The fact is, if you are a woman you know this happens, despite how you feel about it. Why is it acceptable to be yelled at in the street ‘nice tits’ or ‘where are you going?!’? If you think it’s dramatic to call it an issue, ask any female and there’s been a time when she’s felt threatened on her way home, at some point or other. I have set out on a task to find out different experiences when it comes to catcalling and being objectified by a stranger in the street.
Celia Aniskovich is a 21 year old college senior who has been living in New York for the past four years. She describes herself as a “work-a-holic who consumes unpaid internships like candy” and hopes “to one day pursue a career in television news production”, but amongst all this finds time to contribute to American website Thought Catalogue. I came across her article named, shrewdly ‘My Favourite Catcalls: Bronx Edition’, which explains itself and includes my own faves of the bunch, “Can I sleep over at your place?…for the air conditioning” and “Screw the gym, baby, I’ll give you a workout.” Celia describes it as a ‘professional sport’ and I was intrigued about the similiar experiences of women in a city so far from mine and gladly, Celia took five minutes out of her day to talk to me about living with catcalling in the Bronx.
Hi Celia, what is your definition of catcalling and who does it?
I’d define catcalling as a misguided attempt by men to get the attention of the opposite sex by whistling, calling out, singing, yelling, and generally objectifying women.
What catcalls do you remember receiving?
Oh there are so many. I live in a borough of New York City called the Bronx, which is highly overpopulated and not always the safest neighborhood. The catcalling here is a huge problem in my opinion. I can’t walk from the subway to my apartment alone, at any time of day, without something being yelled at me.
There are the common “dayum mammi”s that get thrown around, there are the ones that you cant help but laugh at: “How am I supposed to admire all your beauty when you walking faster than a fat kid who wants fried chicken?” and then there are the truly frightening ones. I once had a guy follow me for about 4 blocks begging me to let him come to my apartment.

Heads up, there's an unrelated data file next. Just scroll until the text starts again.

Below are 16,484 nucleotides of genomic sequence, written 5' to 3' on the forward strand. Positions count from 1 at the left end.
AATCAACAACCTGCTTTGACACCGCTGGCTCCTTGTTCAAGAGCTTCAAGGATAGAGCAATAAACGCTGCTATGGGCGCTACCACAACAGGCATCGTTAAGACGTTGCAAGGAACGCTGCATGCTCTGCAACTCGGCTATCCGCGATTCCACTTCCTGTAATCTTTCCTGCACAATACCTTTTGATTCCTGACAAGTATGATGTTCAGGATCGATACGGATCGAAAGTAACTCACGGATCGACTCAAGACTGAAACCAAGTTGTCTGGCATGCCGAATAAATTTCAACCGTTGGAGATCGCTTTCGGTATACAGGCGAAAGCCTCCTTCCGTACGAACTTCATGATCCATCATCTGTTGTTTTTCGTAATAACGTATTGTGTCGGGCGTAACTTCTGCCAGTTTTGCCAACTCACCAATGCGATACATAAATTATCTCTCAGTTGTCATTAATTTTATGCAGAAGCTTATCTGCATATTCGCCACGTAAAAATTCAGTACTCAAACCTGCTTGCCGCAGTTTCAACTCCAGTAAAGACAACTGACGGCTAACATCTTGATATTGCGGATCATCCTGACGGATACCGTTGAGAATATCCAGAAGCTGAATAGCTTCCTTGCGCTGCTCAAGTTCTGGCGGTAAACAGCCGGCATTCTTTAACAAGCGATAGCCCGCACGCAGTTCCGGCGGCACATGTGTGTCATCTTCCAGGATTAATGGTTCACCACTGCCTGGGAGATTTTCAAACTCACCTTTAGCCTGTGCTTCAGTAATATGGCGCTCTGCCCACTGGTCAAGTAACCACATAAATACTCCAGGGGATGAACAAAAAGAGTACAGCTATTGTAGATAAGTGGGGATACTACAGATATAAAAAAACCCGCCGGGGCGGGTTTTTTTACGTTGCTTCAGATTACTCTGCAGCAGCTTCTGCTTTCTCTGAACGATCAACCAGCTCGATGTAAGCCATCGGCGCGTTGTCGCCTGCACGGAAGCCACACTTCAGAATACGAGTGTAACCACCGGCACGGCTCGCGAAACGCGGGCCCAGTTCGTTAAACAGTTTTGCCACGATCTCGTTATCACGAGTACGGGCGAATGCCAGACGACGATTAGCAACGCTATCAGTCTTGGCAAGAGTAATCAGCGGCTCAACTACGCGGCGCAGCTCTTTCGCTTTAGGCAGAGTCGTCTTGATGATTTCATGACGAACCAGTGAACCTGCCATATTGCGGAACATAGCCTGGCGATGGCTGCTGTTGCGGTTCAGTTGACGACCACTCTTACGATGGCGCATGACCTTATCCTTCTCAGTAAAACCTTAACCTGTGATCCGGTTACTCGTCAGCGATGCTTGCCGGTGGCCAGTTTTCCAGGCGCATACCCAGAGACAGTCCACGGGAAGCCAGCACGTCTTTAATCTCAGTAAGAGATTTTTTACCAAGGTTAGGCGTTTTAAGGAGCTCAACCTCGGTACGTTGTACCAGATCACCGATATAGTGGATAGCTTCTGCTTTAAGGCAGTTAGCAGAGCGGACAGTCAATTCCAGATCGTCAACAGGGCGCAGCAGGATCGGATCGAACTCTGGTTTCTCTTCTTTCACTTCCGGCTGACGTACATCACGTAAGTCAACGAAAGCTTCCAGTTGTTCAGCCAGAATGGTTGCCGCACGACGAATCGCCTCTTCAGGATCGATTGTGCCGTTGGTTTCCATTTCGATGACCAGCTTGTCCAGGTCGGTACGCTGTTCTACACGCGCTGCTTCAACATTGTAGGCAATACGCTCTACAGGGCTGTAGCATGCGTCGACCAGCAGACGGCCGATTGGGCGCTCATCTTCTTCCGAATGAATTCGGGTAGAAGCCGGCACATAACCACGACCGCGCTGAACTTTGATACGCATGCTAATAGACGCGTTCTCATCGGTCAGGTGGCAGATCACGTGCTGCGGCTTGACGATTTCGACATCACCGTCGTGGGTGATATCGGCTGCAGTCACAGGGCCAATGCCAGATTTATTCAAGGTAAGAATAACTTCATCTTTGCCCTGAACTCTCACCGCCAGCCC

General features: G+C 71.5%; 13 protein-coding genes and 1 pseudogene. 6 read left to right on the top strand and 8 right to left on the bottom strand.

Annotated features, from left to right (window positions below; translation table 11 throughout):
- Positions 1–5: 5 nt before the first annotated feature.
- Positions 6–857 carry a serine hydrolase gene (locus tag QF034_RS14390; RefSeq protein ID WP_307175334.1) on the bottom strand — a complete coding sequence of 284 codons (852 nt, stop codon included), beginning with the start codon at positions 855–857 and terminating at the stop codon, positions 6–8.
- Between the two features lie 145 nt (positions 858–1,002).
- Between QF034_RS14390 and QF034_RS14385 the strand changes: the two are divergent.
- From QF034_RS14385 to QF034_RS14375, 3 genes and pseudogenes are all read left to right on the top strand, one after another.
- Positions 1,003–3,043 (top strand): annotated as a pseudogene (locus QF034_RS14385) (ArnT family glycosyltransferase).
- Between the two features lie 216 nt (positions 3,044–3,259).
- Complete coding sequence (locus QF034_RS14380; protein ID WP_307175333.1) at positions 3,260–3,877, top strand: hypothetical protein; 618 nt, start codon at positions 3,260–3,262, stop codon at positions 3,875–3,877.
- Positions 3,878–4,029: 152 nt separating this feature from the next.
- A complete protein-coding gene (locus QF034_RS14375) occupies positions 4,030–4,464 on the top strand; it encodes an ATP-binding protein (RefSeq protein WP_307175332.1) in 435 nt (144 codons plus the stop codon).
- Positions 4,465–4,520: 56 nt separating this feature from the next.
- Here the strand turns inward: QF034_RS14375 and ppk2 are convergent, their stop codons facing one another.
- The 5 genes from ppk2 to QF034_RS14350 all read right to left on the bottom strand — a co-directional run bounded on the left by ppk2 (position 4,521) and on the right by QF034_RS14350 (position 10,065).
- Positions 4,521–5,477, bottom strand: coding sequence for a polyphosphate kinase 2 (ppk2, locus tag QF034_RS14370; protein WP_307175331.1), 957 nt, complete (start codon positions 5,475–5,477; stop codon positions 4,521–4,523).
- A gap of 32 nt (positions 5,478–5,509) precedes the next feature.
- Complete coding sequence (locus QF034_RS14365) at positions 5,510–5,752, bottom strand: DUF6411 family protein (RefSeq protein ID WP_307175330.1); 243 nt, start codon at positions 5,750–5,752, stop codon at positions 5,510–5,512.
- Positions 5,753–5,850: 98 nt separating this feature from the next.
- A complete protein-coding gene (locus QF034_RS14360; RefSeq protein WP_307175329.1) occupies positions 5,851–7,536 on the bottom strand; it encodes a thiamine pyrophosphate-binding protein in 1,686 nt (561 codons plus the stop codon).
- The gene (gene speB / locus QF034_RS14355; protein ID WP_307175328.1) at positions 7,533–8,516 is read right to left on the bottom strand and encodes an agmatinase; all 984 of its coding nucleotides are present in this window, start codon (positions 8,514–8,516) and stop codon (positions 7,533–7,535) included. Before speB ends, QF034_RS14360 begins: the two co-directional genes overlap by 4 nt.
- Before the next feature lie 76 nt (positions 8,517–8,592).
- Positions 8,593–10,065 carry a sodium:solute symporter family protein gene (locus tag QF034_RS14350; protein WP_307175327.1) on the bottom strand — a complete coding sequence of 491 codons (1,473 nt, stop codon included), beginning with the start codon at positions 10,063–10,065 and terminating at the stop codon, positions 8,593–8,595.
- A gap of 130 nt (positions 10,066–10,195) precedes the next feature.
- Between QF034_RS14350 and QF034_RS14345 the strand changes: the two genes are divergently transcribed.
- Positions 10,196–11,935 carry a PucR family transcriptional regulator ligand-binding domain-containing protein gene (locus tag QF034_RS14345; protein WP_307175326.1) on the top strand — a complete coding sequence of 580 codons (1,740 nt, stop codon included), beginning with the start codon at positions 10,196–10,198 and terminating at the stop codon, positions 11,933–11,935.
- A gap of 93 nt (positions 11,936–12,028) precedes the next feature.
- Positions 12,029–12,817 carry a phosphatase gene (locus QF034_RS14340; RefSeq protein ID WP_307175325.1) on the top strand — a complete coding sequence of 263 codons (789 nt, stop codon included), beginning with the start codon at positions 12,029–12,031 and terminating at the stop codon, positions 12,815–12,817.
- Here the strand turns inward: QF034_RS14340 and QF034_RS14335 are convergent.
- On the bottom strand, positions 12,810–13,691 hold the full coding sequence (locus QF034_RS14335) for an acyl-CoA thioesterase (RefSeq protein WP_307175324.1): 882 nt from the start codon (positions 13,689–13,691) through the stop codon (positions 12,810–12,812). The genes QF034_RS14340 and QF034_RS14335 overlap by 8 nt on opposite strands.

I’ve ever been to a place where it’s more of an issue. Except for maybe Brussels – I avoided entire neighborhoods there because the catcalling was so pervasive.
Did you reply/respond?
I make it a point not to respond and to put as much distance between myself and the catcaller, as soon as possible. About 90% of the catcalls I receive are when I’m alone. As a young female in a major city, I have to be incredibly aware of my surroundings and cautious about putting myself in a dangerous situation.
That being said, I have a friend who responds every time. I’ve been with her when it’s happened and acknowledging the obscenities seem to shut the catcallers up pretty effectively.
How did you feel afterwards?
I always feel pretty violated after I receive at catcall. Some are pretty bland and harmless, but I’ve had my fair share that have seriously scared me. A handful of times the catcaller has actually followed me – which is something you’re never mentally prepared for.
What do you think it says about the people who do it?
That they are either (a) desperate (b) an exhibitionist or (c) bored enough to make a spectacle of themselves.
New York, with its masses of people, virtual anonymity, and lack of accountability for public displays is the perfect place for this behavior.
Why do you think they do it?
To get the absolutely wrong kind of attention. They’re like a dog chasing a moving car and barking. If that car ever actually stopped, the dog would have no possible use for the car. If a woman ever consented to what catcaller suggested, they’d be flabbergasted and utterly confused.
Thankyou so much, Celia and absolutely agreed. So many times people say it’s a nice chat-up line, or simply a compliment, but most of what is said would be outrageous to respond positively to.
A project you’ve probably heard of by now called Everyday Sexism takes submissions of examples of sexism from women, and catalogues it for all to see. They say this is to show ‘sexism does exist, it is faced by women everyday and it is a valid problem to discuss.’ View the website and Twitter to see most of them are truly shocking, even more so that it is 2014, a time where we’re supposed to be more equal than ever.
Here are a few examples of the submissions on Everyday Sexism involving catcalling:
When has it ever been okay to threaten anyone with rape in the street? Or call someone a ‘fat slut’ when rejected. It truly baffles me. Luckily, Everyday Sexism’s twitter account has over 128,000 followers, showing there is hope for an end to sexism and catcalling, but the amount of submissions are truly horrifying. It’s easy enough to talk and tweet about it, but the real resolution means altering the minds within 21st Century society.
I asked a group girls in a survey about their catcalling experiences and some of them are truly terrifying. Out of 34, 33 had experienced it and 22 received comments about their appearance ranging from ‘nice tits’ to ‘you’re hot’ to “I’d do her”. The rest received lovely car-horns beaming and wolf-whistling. As you can see, the men of England are quite charming, too. But when is too far too far? Somebody mentioned to me the light-heartedness of a catcall, and I completely see why you’d think that way. But how would you know if that girl had been raped or sexually abused before? How do you know that girl won’t be truly affected by your comment/car horn? One of my survey-takers described a scene in which she was thrown a drink at out of a passing car, as they shouted ‘slut’. This girl and a couple of others cried after their experiences. How is this okay? Is this a lovely complement and we should all shut up? Until there comes a time where all men respect women walking the streets and no woman feels threatened walking alone, I guess all we can do is avoid the Bronx.
(Images via and Everyday Sexism)